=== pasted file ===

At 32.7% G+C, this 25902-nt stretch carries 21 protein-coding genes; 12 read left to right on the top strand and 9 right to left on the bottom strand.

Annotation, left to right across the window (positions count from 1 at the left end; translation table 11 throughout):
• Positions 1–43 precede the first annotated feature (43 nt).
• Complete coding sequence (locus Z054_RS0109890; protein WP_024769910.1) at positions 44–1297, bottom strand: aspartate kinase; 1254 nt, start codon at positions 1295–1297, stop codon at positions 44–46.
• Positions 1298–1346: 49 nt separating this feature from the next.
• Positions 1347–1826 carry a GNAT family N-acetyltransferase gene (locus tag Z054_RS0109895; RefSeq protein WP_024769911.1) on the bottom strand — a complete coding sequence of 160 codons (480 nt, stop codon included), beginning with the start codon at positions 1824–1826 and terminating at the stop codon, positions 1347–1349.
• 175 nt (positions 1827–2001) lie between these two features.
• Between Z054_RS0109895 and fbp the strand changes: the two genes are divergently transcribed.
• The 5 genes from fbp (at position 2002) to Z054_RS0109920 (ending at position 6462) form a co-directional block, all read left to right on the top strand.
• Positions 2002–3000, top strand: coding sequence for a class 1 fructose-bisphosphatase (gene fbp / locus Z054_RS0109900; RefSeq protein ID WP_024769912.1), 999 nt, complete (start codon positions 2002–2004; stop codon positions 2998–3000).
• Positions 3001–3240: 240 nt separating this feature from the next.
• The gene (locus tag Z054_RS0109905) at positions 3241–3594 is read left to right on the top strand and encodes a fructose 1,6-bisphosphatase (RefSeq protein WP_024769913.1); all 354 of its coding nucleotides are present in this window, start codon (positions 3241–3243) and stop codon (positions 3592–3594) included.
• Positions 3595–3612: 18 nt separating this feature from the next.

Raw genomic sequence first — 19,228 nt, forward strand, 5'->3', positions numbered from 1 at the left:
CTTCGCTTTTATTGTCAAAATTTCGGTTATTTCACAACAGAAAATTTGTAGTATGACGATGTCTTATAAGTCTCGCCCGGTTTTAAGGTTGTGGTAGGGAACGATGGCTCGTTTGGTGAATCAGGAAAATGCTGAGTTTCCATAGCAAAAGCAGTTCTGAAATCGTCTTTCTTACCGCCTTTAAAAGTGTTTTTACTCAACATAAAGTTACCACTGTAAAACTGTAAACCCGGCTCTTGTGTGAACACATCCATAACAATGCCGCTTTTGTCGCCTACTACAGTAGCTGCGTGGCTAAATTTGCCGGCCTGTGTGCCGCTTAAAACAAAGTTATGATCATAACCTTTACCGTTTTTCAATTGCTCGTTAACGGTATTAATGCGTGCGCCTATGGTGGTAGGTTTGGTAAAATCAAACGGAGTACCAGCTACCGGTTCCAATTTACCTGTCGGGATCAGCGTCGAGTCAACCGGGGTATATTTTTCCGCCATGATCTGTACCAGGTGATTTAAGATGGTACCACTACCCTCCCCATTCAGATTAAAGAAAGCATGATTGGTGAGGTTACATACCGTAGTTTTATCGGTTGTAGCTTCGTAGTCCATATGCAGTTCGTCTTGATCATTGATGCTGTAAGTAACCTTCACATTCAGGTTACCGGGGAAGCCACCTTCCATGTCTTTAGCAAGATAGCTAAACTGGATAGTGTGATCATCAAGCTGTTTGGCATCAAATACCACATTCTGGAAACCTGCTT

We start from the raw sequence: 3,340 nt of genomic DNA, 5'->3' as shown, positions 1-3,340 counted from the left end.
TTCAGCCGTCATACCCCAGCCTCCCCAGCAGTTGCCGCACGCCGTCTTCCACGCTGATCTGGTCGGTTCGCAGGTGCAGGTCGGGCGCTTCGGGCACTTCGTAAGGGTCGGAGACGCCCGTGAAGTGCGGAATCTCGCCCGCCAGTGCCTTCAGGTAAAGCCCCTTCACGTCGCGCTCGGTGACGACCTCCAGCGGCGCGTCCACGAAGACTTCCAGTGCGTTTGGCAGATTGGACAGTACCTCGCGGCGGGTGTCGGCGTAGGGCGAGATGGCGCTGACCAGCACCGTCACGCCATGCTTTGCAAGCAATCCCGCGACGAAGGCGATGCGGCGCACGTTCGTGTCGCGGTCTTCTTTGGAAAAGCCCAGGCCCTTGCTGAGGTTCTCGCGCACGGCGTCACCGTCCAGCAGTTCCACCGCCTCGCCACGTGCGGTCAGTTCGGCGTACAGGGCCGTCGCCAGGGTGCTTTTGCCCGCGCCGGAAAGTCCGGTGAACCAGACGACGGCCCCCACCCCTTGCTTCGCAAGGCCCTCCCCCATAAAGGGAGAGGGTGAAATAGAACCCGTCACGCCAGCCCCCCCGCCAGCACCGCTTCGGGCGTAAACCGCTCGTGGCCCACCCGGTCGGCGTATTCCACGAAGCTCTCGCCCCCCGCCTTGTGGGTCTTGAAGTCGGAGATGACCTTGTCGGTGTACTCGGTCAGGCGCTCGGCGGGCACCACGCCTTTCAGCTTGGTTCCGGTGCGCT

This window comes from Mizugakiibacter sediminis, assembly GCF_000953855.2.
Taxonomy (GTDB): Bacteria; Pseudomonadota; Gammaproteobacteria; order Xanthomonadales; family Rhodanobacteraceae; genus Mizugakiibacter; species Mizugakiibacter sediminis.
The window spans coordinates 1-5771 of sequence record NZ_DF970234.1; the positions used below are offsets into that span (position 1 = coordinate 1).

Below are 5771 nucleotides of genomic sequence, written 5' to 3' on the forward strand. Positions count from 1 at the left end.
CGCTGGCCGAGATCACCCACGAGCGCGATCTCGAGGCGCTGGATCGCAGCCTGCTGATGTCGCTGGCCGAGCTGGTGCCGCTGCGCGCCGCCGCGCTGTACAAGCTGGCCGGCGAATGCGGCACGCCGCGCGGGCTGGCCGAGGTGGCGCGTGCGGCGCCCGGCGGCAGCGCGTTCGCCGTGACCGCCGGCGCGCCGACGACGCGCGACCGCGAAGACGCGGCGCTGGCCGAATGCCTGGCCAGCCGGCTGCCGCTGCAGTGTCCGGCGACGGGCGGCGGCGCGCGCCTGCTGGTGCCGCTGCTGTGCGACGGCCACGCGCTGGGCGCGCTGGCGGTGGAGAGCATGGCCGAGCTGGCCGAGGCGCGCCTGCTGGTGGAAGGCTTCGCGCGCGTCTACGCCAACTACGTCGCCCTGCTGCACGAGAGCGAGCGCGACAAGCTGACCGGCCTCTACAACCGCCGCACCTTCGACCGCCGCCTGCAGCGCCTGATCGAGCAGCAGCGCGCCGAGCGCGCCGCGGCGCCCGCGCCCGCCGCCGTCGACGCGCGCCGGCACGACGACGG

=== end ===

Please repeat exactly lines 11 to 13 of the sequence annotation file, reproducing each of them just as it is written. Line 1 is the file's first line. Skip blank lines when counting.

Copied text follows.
• Positions 3001–3240: 240 nt separating this feature from the next.
• The gene (locus tag Z054_RS0109905) at positions 3241–3594 is read left to right on the top strand and encodes a fructose 1,6-bisphosphatase (RefSeq protein WP_024769913.1); all 354 of its coding nucleotides are present in this window, start codon (positions 3241–3243) and stop codon (positions 3592–3594) included.
• Positions 3595–3612: 18 nt separating this feature from the next.